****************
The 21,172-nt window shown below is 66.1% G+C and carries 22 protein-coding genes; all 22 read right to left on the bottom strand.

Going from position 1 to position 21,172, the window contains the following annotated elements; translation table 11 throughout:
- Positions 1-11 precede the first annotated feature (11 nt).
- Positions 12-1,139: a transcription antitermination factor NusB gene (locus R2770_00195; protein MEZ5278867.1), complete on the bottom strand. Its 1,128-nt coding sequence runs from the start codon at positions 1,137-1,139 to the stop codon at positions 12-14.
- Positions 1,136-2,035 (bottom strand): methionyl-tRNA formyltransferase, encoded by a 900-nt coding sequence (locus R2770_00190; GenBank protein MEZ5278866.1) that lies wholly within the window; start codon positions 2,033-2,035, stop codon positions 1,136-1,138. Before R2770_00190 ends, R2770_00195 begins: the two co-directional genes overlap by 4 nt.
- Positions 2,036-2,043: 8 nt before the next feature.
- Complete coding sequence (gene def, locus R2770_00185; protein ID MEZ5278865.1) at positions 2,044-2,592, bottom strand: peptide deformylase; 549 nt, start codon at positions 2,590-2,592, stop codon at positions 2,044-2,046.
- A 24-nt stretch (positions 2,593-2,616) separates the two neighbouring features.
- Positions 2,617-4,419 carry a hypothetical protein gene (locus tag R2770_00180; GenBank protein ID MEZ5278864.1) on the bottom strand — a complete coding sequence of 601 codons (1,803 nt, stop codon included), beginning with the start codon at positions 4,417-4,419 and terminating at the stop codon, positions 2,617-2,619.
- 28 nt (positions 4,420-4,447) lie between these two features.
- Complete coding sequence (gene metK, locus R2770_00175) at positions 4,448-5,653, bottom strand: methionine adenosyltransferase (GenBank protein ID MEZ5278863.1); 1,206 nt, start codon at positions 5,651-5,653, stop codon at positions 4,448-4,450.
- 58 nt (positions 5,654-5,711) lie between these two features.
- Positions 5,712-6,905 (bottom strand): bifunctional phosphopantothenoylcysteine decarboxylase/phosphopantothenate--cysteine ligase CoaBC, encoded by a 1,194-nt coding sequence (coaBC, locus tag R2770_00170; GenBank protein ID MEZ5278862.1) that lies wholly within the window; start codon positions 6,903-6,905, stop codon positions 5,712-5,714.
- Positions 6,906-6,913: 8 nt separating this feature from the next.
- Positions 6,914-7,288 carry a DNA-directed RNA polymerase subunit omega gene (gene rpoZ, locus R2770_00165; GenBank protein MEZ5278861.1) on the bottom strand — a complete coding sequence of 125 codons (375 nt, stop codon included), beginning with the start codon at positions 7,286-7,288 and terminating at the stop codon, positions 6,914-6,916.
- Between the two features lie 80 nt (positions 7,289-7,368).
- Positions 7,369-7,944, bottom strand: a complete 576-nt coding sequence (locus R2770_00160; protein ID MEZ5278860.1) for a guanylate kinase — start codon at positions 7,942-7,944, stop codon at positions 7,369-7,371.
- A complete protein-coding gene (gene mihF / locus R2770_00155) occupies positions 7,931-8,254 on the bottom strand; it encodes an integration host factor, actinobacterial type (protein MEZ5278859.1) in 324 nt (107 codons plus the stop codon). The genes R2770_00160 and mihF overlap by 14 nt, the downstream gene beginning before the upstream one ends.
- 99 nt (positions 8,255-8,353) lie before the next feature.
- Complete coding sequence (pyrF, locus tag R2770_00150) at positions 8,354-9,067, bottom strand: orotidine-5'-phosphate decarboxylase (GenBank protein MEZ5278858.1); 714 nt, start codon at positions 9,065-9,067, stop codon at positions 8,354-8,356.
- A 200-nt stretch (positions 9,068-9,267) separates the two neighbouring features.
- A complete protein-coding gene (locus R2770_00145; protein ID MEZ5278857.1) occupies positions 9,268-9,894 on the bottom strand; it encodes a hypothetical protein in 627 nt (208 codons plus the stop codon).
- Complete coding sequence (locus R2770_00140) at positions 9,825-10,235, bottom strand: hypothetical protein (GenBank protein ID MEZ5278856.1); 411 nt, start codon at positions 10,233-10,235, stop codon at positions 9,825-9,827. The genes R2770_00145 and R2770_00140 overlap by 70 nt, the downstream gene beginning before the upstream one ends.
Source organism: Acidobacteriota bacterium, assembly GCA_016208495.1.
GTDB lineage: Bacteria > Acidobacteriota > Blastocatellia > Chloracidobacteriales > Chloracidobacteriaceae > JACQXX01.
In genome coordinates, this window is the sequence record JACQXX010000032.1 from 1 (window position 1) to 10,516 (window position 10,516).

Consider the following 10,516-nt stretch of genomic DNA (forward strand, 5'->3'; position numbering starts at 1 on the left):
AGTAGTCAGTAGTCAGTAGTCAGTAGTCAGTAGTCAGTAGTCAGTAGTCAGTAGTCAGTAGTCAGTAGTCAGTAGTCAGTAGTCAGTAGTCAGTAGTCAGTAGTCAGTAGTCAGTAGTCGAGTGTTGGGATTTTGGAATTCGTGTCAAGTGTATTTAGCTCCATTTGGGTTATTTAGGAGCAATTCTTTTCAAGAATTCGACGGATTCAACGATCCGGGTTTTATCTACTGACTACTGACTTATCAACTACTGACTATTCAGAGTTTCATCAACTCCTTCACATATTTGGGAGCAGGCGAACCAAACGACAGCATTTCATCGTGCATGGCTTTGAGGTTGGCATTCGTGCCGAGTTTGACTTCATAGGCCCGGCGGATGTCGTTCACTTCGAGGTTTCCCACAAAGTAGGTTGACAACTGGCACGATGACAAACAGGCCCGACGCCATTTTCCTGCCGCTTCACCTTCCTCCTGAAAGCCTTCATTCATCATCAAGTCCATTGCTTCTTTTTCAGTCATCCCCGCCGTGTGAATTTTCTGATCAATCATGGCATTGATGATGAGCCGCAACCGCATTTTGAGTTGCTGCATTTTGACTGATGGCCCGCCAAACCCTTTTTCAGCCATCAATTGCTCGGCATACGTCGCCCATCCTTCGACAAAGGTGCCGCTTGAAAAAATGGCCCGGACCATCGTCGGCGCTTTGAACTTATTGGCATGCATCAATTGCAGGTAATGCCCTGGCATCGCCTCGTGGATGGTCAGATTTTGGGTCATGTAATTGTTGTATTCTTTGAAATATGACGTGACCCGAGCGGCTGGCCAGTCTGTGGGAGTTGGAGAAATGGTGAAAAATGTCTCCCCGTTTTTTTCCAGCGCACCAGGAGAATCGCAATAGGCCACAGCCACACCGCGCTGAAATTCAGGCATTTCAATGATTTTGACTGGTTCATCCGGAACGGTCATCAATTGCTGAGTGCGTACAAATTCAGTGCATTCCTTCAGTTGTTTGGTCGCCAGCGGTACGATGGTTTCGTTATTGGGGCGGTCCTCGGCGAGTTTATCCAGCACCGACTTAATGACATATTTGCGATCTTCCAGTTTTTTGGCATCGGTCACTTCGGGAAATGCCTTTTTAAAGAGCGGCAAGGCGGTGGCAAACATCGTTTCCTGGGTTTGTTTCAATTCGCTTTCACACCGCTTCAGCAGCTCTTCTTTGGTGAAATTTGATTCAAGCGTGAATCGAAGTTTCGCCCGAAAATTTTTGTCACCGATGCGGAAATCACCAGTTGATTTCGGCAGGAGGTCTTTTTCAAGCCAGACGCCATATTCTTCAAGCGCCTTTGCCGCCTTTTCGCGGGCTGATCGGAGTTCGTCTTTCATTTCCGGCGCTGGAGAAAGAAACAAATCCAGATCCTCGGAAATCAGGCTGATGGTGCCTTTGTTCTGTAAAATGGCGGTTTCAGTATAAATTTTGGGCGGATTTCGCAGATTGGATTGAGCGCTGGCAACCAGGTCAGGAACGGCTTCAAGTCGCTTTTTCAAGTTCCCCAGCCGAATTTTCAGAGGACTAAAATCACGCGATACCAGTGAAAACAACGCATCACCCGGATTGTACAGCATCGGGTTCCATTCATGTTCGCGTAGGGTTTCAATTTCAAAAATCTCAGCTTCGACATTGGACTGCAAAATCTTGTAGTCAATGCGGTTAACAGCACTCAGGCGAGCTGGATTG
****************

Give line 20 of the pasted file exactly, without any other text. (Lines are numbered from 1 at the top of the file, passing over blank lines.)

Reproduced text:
- Complete coding sequence (pyrF, locus tag R2770_00150) at positions 8,354-9,067, bottom strand: orotidine-5'-phosphate decarboxylase (GenBank protein MEZ5278858.1); 714 nt, start codon at positions 9,065-9,067, stop codon at positions 8,354-8,356.